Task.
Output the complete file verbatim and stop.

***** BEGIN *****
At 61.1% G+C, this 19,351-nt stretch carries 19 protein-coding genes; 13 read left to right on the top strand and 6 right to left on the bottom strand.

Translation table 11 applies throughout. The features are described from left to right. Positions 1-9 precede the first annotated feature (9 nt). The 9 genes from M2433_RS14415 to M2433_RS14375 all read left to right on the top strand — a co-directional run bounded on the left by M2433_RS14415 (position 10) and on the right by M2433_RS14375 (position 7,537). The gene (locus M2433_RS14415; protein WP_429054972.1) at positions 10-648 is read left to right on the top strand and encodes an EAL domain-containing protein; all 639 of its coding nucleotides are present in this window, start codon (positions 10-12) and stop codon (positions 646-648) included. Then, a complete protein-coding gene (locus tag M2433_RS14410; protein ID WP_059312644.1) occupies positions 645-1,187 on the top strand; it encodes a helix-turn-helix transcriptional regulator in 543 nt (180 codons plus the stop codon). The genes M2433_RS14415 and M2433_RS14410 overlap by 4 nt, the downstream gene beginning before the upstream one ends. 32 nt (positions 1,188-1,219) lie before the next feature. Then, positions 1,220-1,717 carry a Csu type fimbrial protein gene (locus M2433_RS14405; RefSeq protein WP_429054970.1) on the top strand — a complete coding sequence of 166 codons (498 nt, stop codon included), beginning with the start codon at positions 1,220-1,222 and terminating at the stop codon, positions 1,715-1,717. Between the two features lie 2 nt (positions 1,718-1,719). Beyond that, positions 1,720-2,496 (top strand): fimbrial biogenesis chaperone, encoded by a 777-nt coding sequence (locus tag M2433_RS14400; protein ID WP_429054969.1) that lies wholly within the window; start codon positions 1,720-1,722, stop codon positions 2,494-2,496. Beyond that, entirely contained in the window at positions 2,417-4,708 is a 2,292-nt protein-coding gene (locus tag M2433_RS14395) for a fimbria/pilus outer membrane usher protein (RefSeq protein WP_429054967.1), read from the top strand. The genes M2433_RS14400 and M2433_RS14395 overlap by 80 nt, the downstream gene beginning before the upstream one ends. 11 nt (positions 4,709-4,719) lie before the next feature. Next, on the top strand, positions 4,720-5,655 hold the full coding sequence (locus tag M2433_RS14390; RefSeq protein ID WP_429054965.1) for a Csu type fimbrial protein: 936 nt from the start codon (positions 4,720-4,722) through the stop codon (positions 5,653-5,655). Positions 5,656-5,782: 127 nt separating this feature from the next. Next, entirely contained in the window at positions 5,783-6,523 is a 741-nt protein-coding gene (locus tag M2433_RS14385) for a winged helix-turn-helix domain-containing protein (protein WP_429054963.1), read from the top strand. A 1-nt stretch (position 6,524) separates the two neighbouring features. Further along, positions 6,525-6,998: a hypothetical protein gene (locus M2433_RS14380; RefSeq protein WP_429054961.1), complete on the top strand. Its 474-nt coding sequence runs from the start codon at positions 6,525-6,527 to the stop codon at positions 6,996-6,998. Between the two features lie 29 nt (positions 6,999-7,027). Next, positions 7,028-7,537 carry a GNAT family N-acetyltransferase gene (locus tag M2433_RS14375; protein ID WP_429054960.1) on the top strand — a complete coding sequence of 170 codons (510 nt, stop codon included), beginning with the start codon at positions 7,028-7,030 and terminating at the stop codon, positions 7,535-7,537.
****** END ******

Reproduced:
At 61.1% G+C, this 19,351-nt stretch carries 19 protein-coding genes; 13 read left to right on the top strand and 6 right to left on the bottom strand.

Translation table 11 applies throughout. The features are described from left to right. Positions 1-9 precede the first annotated feature (9 nt). The 9 genes from M2433_RS14415 to M2433_RS14375 all read left to right on the top strand — a co-directional run bounded on the left by M2433_RS14415 (position 10) and on the right by M2433_RS14375 (position 7,537). The gene (locus M2433_RS14415; protein WP_429054972.1) at positions 10-648 is read left to right on the top strand and encodes an EAL domain-containing protein; all 639 of its coding nucleotides are present in this window, start codon (positions 10-12) and stop codon (positions 646-648) included. Then, a complete protein-coding gene (locus tag M2433_RS14410; protein ID WP_059312644.1) occupies positions 645-1,187 on the top strand; it encodes a helix-turn-helix transcriptional regulator in 543 nt (180 codons plus the stop codon). The genes M2433_RS14415 and M2433_RS14410 overlap by 4 nt, the downstream gene beginning before the upstream one ends. 32 nt (positions 1,188-1,219) lie before the next feature. Then, positions 1,220-1,717 carry a Csu type fimbrial protein gene (locus M2433_RS14405; RefSeq protein WP_429054970.1) on the top strand — a complete coding sequence of 166 codons (498 nt, stop codon included), beginning with the start codon at positions 1,220-1,222 and terminating at the stop codon, positions 1,715-1,717. Between the two features lie 2 nt (positions 1,718-1,719). Beyond that, positions 1,720-2,496 (top strand): fimbrial biogenesis chaperone, encoded by a 777-nt coding sequence (locus tag M2433_RS14400; protein ID WP_429054969.1) that lies wholly within the window; start codon positions 1,720-1,722, stop codon positions 2,494-2,496. Beyond that, entirely contained in the window at positions 2,417-4,708 is a 2,292-nt protein-coding gene (locus tag M2433_RS14395) for a fimbria/pilus outer membrane usher protein (RefSeq protein WP_429054967.1), read from the top strand. The genes M2433_RS14400 and M2433_RS14395 overlap by 80 nt, the downstream gene beginning before the upstream one ends. 11 nt (positions 4,709-4,719) lie before the next feature. Next, on the top strand, positions 4,720-5,655 hold the full coding sequence (locus tag M2433_RS14390; RefSeq protein ID WP_429054965.1) for a Csu type fimbrial protein: 936 nt from the start codon (positions 4,720-4,722) through the stop codon (positions 5,653-5,655). Positions 5,656-5,782: 127 nt separating this feature from the next. Next, entirely contained in the window at positions 5,783-6,523 is a 741-nt protein-coding gene (locus tag M2433_RS14385) for a winged helix-turn-helix domain-containing protein (protein WP_429054963.1), read from the top strand. A 1-nt stretch (position 6,524) separates the two neighbouring features. Further along, positions 6,525-6,998: a hypothetical protein gene (locus M2433_RS14380; RefSeq protein WP_429054961.1), complete on the top strand. Its 474-nt coding sequence runs from the start codon at positions 6,525-6,527 to the stop codon at positions 6,996-6,998. Between the two features lie 29 nt (positions 6,999-7,027). Next, positions 7,028-7,537 carry a GNAT family N-acetyltransferase gene (locus tag M2433_RS14375; protein ID WP_429054960.1) on the top strand — a complete coding sequence of 170 codons (510 nt, stop codon included), beginning with the start codon at positions 7,028-7,030 and terminating at the stop codon, positions 7,535-7,537.